Hong Kong officials will seek to leave nothing to chance by laying out on Tuesday a “watertight” set of amendments to local laws to implement a Beijing-led overhaul of the city’s electoral system, sources told the Post.
A redrawing of geographical boundaries to further weaken any advantage the opposition could have is on the cards. Among other moves would be to criminalise any advocacy for voters to cast blank ballots, other sources revealed, ahead of the unveiling of at least 20 ordinance and subsidiary legislative amendments running into hundreds of pages of bills.
These local amendments, to fill in the details of the broad contours of the electoral overhaul decreed by Beijing last month, are expected to be announced later on Tuesday after Hong Kong’s de facto cabinet, the Executive Council, has endorsed them.
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While the sources were tight-lipped, it would appear the two changes on boundaries and blank votes were among the key moves being debated within the ruling establishment.
On the redrawing of boundaries for the Legislative Council’s 20 geographical constituency seats – a reduction from the original 35 before the reforms approved by Beijing last month – the move was meant to mitigate against any sway the opposition would have in such direct polls, pro-establishment sources indicated.
In the last elections, the 35 seats were split into five geographical constituencies but these will now be redrawn into 10 constituencies. Voters in each of these constituencies will elect the top two candidates.
Scholars and politicians, however, argued that the change from proportional representation in the five constituencies to “one vote, two seats” over 10 constituencies might not in reality give the pro-establishment camp the upper hand, provided there were enough opposition candidates allowed into the ring to contest. Right now, all candidates must get nominations and be cleared by a vetting committee before they can officially throw their hat into the ring.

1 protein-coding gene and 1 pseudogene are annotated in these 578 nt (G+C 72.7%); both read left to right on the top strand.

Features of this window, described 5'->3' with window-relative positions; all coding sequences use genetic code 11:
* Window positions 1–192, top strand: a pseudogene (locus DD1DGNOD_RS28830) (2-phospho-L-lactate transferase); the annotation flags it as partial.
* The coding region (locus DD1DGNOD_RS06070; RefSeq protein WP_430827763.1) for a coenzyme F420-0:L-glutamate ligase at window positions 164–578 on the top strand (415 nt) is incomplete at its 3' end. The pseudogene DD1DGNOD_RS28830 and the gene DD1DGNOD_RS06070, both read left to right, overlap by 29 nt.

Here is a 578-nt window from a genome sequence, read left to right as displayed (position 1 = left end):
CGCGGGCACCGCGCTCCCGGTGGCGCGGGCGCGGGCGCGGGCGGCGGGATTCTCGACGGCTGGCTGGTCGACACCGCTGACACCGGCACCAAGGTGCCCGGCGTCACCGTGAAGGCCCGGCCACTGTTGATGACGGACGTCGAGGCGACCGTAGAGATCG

On the move to outlaw blank ballots, a government source confirmed there would be amendments to the current Elections (Corrupt and Illegal Conduct) Ordinance, to specifically state that encouraging the public to cast protest votes could be seen as “manipulating elections” and would be deemed a criminal act.
But the source stressed the consequences for “manipulating the election” would not be tied to the national security law, given the penalties under the ordinance were comparably punitive.
“The government currently has no plan to restrict individual voters to cast blank votes or spoil ballots as a sign of protest,” the source added. “Only those who advocate such an idea would be punished.”
Shake-up of constituencies but to whose advantage?
When Beijing last month drastically revamped the city’s electoral system, it expanded Legco from 70 to 90 seats but skewed the odds in favour of the pro-establishment camp securing a greater presence. Some 40 lawmakers will now come from the powerful Election Committee while another 30 will be from the functional constituencies and the remaining 20 will be directly elected seats according to geographical districts.
The proportional representation mechanism which had been adopted since the city’s handover to Chinese rule in 1997 will also be ditched, as the geographical constituencies now consist only of 10 districts to be won, as it were, by first-two-past-the-post: the top two candidates with the highest votes.
All candidates will also have to be approved by an influential vetting committee, which will be created to make sure election hopefuls pose no threat to national security.
The proposed bill – which consists of amendments to five key ordinances and other related subsidiary laws – will fill in all the remaining gaps left untouched by Beijing. That will include the redefinition of voter and candidate criteria in some functional constituencies in the legislature, the line-up and duties of the new vetting committee as well as the consequences of “election manipulation”.